Lockdown habits I’m keeping

Blog post photo 1 JulyMost of the things I learned over the lockdown period weren’t really new – more a rebooting of old interests and habits. Revitalising languishing skills, consolidating stronger ones or acquiring new ones, especially through webinars and courses, have all come into play during this time.

woman writing on her notebook
Photo by Retha Ferguson on Pexels.com (Not of me! For my profile visit About)

Remote working: Now that working from home has become the new normal, previous posts about alternative ways to work seem all the more prescient. Not saying we’ll do away with the office entirely (or that we should) but really good that organisations are conceding the need to allow for greater flexibility. And that working remotely can actually improve productivity and output.

Blogging: I had been on autopilot since my post in December, getting my head around a new normal of lockdown life. But a one-week WordPress Zoom workshop on topics ranging from understanding audiences, to SEO to creating content plans and editorial calendars, were enough to reinvigorate the writing habit and create comeback posts that somehow tried to make sense of the last four months.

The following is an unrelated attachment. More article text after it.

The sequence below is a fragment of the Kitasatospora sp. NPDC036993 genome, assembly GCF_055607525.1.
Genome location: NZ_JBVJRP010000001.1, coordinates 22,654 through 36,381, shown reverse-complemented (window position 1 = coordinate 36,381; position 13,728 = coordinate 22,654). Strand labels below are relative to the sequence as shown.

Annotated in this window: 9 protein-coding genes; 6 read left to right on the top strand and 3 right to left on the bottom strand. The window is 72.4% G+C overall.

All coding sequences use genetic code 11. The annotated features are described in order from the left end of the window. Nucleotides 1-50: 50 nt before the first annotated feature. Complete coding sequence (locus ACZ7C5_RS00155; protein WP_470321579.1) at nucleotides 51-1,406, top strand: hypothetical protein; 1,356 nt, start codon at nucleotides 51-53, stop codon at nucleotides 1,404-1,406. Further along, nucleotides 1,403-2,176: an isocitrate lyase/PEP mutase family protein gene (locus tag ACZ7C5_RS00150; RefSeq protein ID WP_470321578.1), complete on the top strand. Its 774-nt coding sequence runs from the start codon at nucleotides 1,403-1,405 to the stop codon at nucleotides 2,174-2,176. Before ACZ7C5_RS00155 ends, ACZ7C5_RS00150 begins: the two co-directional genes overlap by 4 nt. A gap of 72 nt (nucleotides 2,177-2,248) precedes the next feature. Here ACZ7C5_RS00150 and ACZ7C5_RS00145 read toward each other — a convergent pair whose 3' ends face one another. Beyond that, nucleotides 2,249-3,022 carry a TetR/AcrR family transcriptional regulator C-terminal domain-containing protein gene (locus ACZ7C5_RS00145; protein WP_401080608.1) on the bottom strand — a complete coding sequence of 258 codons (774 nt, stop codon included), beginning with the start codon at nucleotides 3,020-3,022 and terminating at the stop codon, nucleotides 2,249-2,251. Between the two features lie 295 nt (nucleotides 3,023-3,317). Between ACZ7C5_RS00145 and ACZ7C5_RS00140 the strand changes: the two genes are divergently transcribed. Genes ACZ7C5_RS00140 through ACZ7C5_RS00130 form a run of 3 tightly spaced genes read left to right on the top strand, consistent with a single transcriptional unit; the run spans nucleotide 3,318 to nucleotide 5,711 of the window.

Blog post MI6 July
The ‘007’ MI6 building (right) sun-drenched in a golden-rust glow

Photography: Thankfully we don’t have to get on a plane to find photogenic materials or to go on a great adventure. Sometimes it really is there right in front of you.

Blog post St James July
St James’s Park, London

Online courses: I’ve done many during this time, plus webinars and extra reading. They include courses on Covid-19 that may not turn me into an epidemiologist, but certainly make me more well-informed about the disease, the SARS CoV-2 virus, and public health more generally – for example, the processes that are triggered once an outbreak, epidemic and pandemic are identified. FT, NYTimes and LinkedIn webinars have given me access to hear from some formidable opinion-formers and experts.

Keeping up with friends digitally: Strangely (in a nice way) I’ve had school friends make contact through Facebook, and vice versa. It’s also been a time to reconnect and catch up with other good friendships that had languished.

Some healthy habits should be the norm – Such as washing hands (and face), carrying antibacterial wipes and gels (and using them, especially after using ATMs and supermarkets pay points). I’m inclined to add keeping physical distance especially from smokers and joggers who breathe heavily in your face as they fly past. Which brings me to my next point.

Jogging: This is something I love to do and I’ve tried to keep it up during lockdown. The only problem is I think I’m snacking on carbs a bit more, so need to get some better dietary habits going.

Drinking coffee at home: Has been kinder on my wallet as well as tasting a lot better than some of the high-street milk-fuelled concoctions.




A London Lockdown – in pictures

London 1 edit